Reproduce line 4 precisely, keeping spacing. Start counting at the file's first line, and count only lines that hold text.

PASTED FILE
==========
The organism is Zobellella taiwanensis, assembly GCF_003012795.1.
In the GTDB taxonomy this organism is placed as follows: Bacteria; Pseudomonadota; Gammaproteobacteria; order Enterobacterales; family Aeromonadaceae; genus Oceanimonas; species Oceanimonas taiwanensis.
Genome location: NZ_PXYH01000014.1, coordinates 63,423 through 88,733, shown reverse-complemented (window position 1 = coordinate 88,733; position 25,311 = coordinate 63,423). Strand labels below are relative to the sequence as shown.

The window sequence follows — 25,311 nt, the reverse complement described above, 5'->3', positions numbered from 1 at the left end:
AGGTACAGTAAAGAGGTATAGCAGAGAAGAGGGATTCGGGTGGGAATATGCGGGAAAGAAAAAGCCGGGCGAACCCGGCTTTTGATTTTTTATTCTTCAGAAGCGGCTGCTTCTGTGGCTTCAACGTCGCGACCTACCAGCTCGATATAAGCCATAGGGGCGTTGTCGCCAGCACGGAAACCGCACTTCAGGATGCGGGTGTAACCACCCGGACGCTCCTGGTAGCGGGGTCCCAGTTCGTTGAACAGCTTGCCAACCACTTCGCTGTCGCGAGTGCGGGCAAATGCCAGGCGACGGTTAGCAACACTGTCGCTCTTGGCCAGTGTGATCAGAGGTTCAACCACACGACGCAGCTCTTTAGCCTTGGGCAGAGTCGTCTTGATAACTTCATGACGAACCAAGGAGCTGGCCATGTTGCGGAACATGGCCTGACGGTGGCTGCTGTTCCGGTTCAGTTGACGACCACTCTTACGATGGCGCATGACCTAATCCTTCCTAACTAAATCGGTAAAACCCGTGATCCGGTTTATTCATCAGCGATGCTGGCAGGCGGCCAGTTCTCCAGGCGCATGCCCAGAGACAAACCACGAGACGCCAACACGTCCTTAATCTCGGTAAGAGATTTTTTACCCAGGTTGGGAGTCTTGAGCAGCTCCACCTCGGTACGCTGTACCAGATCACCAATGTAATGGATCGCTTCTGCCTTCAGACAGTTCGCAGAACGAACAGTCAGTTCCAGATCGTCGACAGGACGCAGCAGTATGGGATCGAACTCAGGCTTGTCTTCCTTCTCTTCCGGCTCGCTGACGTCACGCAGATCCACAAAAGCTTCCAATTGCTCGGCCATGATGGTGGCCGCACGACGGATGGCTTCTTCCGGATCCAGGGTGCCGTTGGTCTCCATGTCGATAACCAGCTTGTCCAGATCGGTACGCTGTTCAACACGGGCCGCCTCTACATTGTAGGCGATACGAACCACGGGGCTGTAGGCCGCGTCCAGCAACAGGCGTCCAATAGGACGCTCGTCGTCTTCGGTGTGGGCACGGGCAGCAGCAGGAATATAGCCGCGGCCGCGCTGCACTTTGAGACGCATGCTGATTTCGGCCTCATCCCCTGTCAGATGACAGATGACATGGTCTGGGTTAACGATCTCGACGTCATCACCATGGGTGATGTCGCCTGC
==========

The window sequence follows — 25,311 nt, the reverse complement described above, 5'->3', positions numbered from 1 at the left end: